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The Police Power And HIV/STDs In The Elderly. Edward P. Richards, III Professor University of Missouri – Kansas City School of Law 5100 Rockhill Road Kansas City, MO 64110 (816)235-2370/[email protected] Overview. HIV/STDs As A Special Case HIV - Especially Dangerous To The Elderly

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The Police Power And HIV/STDs In The Elderly

Edward P. Richards, IIIProfessorUniversity of Missouri – Kansas CitySchool of Law5100 Rockhill RoadKansas City, MO 64110(816)235-2370/[email protected]

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  • HIV/STDs As A Special Case

    • HIV - Especially Dangerous To The Elderly

    • General Problem of Communicable Diseases

  • Driven By Changing Demographics

  • Demands A Public Health Approach

    • Police Powers To Protect the Community

    • Personal Health Services for Individuals

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Risk Factors For HIV/STDs

  • Drug Use

    • Sharing Needles

    • Trading Sex For Drugs

  • Sexual Activity

    • Frequency

    • Number Of Partners

    • Practices

    • Core Group Dynamics

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Why Are The Elderly At Risk?

  • Elderly Have Always Been At Risk

    • Small Numbers

    • Social Stigma Hides Cases

  • Changes in Community Demographics

    • Increasing The Risks

    • Increasing The Numbers

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Traditional Health Status

  • Death Came Earlier

    • Less Time Retired

    • Less Time Widowed

    • Smaller Population Of Elderly

  • Not As Healthy

    • Underestimated By Life Expectancy

    • General Health

    • Sexual Dysfunction

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Current Health Trends

  • Longer Life Span

    • Longer Retirement

    • Longer Widowed

    • Larger Elderly Population

  • Better Health

    • Masked By Static Life Expectancy

    • Improvements In General Health

    • Improvements In Sexual Function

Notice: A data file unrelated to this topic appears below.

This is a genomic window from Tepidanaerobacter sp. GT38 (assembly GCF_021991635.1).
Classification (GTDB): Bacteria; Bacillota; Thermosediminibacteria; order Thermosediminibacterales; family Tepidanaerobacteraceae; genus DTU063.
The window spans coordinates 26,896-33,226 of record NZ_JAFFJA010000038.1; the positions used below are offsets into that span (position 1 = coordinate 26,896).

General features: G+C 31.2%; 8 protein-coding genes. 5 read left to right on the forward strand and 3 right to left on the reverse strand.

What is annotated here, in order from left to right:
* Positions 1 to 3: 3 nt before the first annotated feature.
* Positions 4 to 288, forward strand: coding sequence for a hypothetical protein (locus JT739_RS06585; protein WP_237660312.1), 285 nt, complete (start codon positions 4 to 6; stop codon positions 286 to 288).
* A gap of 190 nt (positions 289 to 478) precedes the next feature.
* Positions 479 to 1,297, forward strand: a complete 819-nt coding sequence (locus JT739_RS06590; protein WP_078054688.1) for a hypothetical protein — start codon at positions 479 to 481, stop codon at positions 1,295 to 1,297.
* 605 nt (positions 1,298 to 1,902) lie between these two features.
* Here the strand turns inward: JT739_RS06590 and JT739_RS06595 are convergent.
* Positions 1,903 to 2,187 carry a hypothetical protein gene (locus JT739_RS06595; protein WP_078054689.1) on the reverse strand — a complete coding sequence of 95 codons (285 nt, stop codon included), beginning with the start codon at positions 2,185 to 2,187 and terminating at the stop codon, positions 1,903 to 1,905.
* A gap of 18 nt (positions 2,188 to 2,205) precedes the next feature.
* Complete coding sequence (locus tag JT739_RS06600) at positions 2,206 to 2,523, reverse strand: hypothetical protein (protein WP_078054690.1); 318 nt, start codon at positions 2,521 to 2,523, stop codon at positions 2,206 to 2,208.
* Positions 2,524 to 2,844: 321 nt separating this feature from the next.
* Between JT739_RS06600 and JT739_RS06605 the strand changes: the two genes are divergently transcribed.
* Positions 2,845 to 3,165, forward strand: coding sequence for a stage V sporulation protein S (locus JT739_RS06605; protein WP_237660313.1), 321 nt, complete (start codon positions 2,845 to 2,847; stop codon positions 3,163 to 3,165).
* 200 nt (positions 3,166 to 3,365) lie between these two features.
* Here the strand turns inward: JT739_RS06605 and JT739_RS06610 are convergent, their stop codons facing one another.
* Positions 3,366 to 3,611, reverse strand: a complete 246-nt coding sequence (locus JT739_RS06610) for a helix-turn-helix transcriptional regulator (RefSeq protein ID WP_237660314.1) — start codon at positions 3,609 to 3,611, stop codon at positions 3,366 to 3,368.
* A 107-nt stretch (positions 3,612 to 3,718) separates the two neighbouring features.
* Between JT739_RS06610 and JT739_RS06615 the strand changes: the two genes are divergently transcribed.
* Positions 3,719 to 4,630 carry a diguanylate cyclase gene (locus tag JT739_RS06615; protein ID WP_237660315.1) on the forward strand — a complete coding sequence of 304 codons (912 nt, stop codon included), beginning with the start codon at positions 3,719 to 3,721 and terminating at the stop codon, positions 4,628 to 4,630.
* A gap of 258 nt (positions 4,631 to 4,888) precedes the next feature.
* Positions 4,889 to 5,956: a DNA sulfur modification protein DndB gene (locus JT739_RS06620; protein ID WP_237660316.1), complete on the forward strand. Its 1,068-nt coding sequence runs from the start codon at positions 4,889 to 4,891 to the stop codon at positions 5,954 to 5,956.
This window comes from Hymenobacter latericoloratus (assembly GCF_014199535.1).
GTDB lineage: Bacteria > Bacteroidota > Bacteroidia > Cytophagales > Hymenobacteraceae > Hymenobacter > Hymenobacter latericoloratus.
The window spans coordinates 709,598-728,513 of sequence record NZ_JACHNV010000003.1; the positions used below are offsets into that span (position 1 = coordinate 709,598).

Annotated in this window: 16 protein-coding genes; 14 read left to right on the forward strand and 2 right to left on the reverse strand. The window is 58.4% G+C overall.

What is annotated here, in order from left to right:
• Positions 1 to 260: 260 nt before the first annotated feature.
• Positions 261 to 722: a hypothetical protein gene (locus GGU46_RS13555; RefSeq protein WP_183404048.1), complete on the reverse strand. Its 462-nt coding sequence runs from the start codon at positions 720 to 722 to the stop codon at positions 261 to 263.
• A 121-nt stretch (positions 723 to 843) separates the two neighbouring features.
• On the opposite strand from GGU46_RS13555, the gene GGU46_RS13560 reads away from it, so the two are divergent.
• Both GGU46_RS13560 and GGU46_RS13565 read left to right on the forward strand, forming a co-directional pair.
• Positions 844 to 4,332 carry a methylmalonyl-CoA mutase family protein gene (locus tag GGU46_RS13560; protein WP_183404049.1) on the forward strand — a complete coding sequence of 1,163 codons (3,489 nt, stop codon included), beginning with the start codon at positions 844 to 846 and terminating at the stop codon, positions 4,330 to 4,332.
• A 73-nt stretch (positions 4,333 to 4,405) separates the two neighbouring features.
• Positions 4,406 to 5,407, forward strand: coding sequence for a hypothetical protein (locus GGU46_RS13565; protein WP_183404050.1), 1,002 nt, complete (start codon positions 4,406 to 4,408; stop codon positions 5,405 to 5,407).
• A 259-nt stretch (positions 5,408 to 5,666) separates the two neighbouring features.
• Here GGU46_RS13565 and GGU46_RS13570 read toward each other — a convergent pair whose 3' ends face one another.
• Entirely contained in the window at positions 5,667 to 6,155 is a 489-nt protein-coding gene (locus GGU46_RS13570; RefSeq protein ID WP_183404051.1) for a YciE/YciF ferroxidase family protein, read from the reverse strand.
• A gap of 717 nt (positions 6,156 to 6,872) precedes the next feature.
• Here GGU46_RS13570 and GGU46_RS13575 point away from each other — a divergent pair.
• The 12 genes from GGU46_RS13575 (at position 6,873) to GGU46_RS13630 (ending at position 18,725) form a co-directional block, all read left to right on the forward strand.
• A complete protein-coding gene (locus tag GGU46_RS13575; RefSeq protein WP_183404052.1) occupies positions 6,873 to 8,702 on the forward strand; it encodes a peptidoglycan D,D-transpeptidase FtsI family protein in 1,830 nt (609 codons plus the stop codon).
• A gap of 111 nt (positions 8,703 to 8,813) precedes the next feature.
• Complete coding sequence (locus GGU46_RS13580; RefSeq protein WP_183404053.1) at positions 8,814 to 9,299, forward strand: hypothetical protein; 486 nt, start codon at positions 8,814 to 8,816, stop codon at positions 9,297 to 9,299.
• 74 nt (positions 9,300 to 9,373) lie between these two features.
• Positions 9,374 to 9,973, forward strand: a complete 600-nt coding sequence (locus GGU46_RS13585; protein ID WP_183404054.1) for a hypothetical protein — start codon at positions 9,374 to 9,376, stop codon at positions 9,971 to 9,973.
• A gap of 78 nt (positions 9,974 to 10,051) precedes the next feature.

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Traditional Demographics

  • No Distinct Elderly Community

    • Poor

    • Smaller Numbers

    • Unorganized

  • Dispersed Through The Community

    • Integrated With Extended Family

    • Better Social Support Networks

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Contemporary Demographics

  • Elderly Only Communities

    • Sun City - the Affluent

    • Supervised Living

    • Elderly Ghettos

  • Benefits of Homogenous Communities

    • Critical Mass for Special Services

    • Crime and Violence are for the Young

    • No Stigmatization

    • Self-Quarantine

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Risks of Elderly Communities

  • Better Niche for Communicable Diseases

    • Concentration of Hosts

    • More Susceptible Population

    • Increases Social Interaction Spreads Disease

  • Ignorance of Larger World Problems

    • The Elderly Do Not See STDs As Their Problem

    • Physicians Do Not Look for STDs in the Elderly

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Why Do Doctors Miss HIV/STDs In The Elderly?

  • Mistaken Social Perceptions

    • Elderly Do Not Have Sex

    • Elderly Do Not Have STDs Even If They Have Sex

    • Elderly Are Not Drug Abusers

  • Misleading Medical Cues

    • Elderly Already Have Weak Immune Systems

    • HIV Dementia Looks Like Other Dementias

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Implications of Missing HIV

  • Elderly Die, On Average, 30 Days From Diagnosis

    • Increased Susceptibility

    • Evidence Of Very Delayed Diagnosis

  • Risks To Others

    • Sharing Needles (Not Just Illegal Drugs]